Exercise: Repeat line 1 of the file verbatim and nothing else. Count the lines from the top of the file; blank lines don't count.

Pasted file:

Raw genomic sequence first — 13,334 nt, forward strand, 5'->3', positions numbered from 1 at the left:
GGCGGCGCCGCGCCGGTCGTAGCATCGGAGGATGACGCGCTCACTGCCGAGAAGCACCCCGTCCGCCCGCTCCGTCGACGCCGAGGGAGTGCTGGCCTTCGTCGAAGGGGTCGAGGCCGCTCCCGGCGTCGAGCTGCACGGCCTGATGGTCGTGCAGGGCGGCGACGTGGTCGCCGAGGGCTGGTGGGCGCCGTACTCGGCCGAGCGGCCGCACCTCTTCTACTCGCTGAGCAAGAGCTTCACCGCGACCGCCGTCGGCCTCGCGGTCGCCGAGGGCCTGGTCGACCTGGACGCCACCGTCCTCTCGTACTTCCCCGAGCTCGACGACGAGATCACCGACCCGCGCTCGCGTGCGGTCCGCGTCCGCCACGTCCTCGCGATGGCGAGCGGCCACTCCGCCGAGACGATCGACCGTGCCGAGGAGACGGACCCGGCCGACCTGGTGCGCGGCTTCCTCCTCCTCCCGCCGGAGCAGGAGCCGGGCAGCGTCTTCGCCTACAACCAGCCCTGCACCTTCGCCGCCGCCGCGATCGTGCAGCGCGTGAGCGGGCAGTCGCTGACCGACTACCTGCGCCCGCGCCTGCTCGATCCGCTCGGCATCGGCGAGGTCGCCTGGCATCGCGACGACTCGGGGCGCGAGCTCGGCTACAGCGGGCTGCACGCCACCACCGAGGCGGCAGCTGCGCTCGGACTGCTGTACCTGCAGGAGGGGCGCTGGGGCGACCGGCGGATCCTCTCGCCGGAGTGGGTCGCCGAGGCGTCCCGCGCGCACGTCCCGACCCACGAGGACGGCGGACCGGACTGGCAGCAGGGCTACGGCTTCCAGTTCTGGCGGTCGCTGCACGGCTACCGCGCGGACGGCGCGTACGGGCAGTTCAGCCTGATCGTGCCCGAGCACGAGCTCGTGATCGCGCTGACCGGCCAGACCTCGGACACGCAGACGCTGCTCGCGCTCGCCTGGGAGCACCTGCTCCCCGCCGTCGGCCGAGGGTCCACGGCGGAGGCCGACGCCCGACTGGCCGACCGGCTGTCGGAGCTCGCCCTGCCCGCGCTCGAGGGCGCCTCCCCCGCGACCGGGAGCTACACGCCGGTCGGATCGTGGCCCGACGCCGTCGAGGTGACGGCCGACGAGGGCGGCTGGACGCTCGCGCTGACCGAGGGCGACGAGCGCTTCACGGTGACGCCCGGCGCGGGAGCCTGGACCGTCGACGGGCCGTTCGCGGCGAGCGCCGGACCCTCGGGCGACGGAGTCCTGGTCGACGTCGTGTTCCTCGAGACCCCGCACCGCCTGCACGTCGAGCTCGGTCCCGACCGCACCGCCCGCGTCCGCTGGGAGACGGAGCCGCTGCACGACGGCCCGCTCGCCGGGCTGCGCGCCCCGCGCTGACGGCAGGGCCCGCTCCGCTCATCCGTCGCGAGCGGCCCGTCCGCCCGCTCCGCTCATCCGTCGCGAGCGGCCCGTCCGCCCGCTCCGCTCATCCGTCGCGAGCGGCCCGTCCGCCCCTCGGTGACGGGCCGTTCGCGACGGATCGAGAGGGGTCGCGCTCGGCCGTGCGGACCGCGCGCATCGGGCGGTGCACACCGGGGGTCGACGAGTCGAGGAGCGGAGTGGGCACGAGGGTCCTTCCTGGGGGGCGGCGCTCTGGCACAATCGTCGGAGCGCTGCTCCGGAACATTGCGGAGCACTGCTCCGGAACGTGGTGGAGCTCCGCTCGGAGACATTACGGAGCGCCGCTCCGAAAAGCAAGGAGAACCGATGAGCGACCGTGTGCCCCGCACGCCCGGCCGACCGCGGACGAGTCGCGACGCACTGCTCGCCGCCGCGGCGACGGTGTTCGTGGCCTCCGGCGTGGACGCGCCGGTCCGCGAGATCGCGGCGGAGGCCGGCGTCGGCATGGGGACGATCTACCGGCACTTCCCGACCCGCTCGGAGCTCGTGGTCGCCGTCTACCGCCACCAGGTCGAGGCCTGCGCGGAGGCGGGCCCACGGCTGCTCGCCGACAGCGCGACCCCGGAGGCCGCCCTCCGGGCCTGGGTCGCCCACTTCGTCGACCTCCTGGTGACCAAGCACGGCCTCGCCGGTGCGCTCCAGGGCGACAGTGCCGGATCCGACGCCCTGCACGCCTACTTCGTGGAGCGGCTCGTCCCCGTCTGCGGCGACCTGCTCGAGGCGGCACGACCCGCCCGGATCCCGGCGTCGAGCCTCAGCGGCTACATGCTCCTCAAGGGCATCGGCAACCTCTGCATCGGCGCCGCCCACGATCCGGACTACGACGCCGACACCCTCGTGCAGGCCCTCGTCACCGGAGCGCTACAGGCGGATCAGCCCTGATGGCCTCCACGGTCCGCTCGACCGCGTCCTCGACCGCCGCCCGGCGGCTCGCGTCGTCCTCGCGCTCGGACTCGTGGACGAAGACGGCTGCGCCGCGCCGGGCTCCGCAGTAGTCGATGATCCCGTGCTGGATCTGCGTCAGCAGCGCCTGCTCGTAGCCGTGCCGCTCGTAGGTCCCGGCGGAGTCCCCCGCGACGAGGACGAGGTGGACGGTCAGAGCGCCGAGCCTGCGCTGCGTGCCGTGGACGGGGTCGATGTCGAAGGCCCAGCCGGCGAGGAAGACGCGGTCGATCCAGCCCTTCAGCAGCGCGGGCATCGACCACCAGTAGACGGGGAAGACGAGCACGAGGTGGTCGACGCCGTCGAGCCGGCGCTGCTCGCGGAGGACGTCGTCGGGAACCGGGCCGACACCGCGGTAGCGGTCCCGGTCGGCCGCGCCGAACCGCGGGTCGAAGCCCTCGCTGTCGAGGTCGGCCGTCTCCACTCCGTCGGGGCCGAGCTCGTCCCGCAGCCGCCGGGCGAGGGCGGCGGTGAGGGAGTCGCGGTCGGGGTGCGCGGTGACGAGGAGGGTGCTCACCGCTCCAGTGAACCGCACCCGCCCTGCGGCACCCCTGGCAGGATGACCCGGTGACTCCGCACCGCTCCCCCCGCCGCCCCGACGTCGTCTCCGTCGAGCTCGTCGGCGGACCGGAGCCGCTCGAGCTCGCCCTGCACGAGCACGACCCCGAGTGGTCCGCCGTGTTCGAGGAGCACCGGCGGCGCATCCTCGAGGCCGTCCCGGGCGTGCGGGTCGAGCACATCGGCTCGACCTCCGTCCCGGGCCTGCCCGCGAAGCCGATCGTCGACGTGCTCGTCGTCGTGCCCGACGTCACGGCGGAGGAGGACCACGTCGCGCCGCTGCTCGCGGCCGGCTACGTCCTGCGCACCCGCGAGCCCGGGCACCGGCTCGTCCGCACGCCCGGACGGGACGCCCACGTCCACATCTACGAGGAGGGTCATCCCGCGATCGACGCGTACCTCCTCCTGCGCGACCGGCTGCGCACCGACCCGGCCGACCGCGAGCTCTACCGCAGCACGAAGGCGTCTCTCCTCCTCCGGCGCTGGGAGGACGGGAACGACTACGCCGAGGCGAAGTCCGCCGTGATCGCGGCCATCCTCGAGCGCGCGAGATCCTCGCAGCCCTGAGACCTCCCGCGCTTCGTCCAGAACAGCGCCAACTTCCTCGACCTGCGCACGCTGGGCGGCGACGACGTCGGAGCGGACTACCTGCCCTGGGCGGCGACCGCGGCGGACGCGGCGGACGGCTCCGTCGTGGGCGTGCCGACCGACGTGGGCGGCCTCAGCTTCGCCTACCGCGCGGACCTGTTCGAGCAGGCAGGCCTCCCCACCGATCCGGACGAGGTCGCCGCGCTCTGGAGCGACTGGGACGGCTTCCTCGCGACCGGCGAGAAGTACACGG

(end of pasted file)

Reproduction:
Raw genomic sequence first — 13,334 nt, forward strand, 5'->3', positions numbered from 1 at the left: